Opinion: Need for speed

Photo: CBC

There is an element of risk that we, as motorcyclists, accept if we are to continue riding. We hear how dangerous it is from our family and friends and are occasionally reminded of the perils by news outlets who report on collisions and fatalities. Social media has only exacerbated this as some take it upon themselves to share reports of every mishap involving a motorcycle.

Every time there is a collision involving a motorcyclist reported in the newspaper or on the evening news, my dear mum calls me to ensure I’m okay. We’ve been speaking on the phone a lot lately, because collisions, particularly fatal ones, are rampant this summer.

Here in the Greater Toronto Area alone, there have been three fatalities in the last week – all involving only a single vehicle. I’m not one to speak ill of the deceased, but many of their tragic ends seem to follow a very predictable narrative. Common threads seem to be excessive speed, unsafe riding, and lack of proper gear.

I’m the first to admit there are times when the cards are not stacked in your favour. You could be doing everything right and yet things still go wrong. A perfect example is when I was riding home from a friend’s BBQ early one evening and was struck by a car. I chronicled the experience in a feature called Saved by the Boot, but I’ll give you the gist – I was riding the speed limit and wearing bright colours, I was sober, licensed, and insured, yet was still T-boned by an Uber driver making an illegal U-turn.

The events over the last week tell a different tale. If news reports are to be believed, each occurrence involved witnesses that stated seeing high speeds and reckless behaviour just prior to the fatal incident.

Just this week, a CP24.com report was shared to a motorcycle group’s Facebook page: “Two people were rushed to trauma centre after serious crash on Highway 407.” Facebook user Mark Cunningham responded: “Saw it happen. Motorcycle past me like I was standing still and I was doing 120km/h. Police parked at side of road and put on his lights. He spilled. Girl was on the back. Wasn’t moving when we past. Hope they survive.”

Jelena Kafadar asked, “Is it worth not paying a ticket? Is the life that cheap? hopefully they survived sad for a passanger.” James Hutt responded: “ticket? The fuq? Its 2 weeks fee of the impound lot, 3k in fines, suspension, the insurance rates going up.. so no… not just a ticket.. more like thousands of dollars!! If a pig turns on his lights when I’m going 150+, I’m either getting away or I’m dying.”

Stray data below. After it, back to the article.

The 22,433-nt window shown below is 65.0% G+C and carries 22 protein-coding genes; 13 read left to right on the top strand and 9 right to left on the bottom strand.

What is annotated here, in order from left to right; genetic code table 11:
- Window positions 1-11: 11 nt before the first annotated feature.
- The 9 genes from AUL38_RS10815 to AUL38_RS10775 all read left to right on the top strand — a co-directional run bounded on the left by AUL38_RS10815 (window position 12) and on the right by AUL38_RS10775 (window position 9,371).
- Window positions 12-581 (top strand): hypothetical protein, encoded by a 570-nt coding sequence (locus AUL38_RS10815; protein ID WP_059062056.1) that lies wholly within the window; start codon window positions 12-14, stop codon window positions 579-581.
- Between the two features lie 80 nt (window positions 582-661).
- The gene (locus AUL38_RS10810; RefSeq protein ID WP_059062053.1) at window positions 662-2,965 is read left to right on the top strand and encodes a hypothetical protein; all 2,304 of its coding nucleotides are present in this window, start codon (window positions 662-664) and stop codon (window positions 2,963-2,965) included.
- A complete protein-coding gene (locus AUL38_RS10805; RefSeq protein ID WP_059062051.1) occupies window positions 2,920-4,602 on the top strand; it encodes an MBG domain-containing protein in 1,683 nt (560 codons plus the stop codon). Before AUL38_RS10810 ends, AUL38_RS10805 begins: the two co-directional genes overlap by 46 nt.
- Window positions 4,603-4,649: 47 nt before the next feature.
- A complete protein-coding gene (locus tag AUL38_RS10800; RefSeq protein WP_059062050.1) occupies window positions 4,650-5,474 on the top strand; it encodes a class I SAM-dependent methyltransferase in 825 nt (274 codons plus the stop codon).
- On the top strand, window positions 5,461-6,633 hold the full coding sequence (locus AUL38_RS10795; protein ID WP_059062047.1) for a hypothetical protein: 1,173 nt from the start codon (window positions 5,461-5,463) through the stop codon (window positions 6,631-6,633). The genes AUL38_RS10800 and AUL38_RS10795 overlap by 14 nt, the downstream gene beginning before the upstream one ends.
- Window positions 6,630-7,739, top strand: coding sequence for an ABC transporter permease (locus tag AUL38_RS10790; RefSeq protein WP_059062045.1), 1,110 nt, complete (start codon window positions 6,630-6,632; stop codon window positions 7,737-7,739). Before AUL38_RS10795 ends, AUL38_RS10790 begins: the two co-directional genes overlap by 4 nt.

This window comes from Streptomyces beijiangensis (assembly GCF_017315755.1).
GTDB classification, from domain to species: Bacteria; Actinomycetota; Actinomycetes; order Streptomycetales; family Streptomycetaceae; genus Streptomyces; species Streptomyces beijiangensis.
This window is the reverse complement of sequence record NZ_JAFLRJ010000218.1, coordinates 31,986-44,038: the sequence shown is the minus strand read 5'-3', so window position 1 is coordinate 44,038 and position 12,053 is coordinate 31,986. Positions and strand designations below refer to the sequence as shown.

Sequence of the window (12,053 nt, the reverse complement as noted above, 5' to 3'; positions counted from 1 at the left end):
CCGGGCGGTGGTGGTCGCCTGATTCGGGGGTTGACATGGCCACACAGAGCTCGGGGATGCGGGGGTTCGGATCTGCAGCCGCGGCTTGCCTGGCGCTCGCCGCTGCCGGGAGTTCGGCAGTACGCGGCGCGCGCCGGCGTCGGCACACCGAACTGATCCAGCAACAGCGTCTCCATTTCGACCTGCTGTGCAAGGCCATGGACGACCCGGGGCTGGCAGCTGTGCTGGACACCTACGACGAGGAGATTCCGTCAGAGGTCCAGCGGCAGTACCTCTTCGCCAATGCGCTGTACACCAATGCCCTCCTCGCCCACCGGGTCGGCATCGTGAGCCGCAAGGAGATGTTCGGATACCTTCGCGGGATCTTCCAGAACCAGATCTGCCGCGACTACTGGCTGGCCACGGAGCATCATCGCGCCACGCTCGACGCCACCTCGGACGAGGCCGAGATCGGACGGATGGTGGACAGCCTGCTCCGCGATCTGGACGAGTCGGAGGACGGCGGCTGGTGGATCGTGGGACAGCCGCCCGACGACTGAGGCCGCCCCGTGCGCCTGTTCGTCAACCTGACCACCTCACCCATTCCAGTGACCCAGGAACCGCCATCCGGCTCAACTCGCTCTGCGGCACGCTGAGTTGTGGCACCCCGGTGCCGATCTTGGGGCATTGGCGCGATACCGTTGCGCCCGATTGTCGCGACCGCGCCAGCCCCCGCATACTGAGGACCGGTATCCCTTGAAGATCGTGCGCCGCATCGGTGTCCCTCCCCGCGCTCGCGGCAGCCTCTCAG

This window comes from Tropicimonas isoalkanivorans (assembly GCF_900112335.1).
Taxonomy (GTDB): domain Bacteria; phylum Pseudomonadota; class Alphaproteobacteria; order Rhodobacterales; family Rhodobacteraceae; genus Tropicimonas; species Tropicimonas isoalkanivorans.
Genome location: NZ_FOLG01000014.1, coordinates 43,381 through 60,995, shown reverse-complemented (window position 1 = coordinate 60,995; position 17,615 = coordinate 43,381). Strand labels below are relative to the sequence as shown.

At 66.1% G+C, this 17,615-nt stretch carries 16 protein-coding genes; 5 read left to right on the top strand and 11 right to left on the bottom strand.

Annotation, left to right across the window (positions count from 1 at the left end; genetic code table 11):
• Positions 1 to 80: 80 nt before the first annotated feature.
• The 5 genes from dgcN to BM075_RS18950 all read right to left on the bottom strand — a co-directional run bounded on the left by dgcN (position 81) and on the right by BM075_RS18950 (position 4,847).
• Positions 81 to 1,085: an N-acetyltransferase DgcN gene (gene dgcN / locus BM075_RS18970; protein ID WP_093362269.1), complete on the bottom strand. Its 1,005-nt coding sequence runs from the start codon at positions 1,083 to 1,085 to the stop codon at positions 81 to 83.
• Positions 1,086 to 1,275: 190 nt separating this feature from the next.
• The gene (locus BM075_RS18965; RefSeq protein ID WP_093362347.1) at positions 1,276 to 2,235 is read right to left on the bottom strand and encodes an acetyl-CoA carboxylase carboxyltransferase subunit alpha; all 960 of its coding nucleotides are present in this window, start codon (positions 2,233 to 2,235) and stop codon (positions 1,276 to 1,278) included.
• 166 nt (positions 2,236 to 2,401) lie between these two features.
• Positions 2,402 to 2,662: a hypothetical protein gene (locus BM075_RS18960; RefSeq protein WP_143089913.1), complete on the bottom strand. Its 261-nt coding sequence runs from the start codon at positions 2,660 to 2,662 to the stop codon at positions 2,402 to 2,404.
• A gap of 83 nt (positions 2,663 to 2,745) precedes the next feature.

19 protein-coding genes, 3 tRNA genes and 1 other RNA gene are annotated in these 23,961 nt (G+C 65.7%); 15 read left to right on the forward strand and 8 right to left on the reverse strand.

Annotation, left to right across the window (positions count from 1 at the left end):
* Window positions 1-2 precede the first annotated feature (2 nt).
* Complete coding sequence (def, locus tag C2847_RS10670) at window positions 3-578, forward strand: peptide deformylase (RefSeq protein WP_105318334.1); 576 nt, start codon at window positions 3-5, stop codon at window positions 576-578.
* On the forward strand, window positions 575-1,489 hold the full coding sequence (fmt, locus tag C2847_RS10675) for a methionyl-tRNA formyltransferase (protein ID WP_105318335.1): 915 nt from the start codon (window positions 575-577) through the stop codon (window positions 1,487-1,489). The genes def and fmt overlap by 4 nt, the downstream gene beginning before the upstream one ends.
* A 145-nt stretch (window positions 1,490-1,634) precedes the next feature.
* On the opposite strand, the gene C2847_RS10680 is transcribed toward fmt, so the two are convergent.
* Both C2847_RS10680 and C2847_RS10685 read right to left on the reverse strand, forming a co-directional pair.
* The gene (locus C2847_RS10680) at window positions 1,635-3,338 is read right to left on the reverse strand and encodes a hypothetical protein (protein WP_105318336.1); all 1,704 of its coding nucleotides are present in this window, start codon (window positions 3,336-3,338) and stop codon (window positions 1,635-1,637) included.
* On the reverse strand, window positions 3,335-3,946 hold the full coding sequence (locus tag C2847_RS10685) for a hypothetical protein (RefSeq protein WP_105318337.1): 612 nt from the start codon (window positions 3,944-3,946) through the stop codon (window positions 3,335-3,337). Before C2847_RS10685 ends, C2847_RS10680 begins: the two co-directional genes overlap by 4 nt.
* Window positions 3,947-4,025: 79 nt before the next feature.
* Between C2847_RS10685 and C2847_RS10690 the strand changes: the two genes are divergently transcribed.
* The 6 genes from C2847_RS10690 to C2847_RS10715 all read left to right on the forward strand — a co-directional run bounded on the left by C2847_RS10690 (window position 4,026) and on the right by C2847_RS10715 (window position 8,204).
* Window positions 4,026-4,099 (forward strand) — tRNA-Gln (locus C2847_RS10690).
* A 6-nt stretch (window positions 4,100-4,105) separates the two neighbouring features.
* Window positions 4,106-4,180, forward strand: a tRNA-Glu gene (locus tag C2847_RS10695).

42 motorcyclists were killed in the province on OPP patrolled roadways last year, 37 of which only involved one vehicle. That’s up from just 27 in 2019. As of May 22nd, the season had just begun and the count was already at four.

There’s no question that skyrocketing insurance costs have motivated riders to go without and that new speed laws have created a higher incentive to run from the police for fear of losing their license (if they have one). Doing an oil change in a hotel parking lot on my R6 last month before taking part in a lapping day, an employee was admiring the bike and said he owned an R1. Being a young guy, I said his insurance must be outrageous. He laughed and said, “We don’t pay insurance. If the lights come on we drop a gear and disappear!”

I was once pulled over by a police officer while riding a BMW K1300S who was genuinely shocked I stopped. “Thanks for stopping,” he said. “Guys who ride motorcycles like this don’t typically stop.” When I admitted that making a run for it hadn’t actually crossed my mind, he said, “That’s smart. You can outrun a car, but you can’t outrun a radio.” Bottom line: it is not a race you’re going to win. Unfortunately, not all of our brethren feel the same way and some pay the ultimate price.

It’s not that I don’t want my mother calling me multiple times a week, but I’d prefer if it was to share better news than hearing about fallen brothers and sisters. If we practice better judgment, we’ll have a far better chance of being able to ride another day.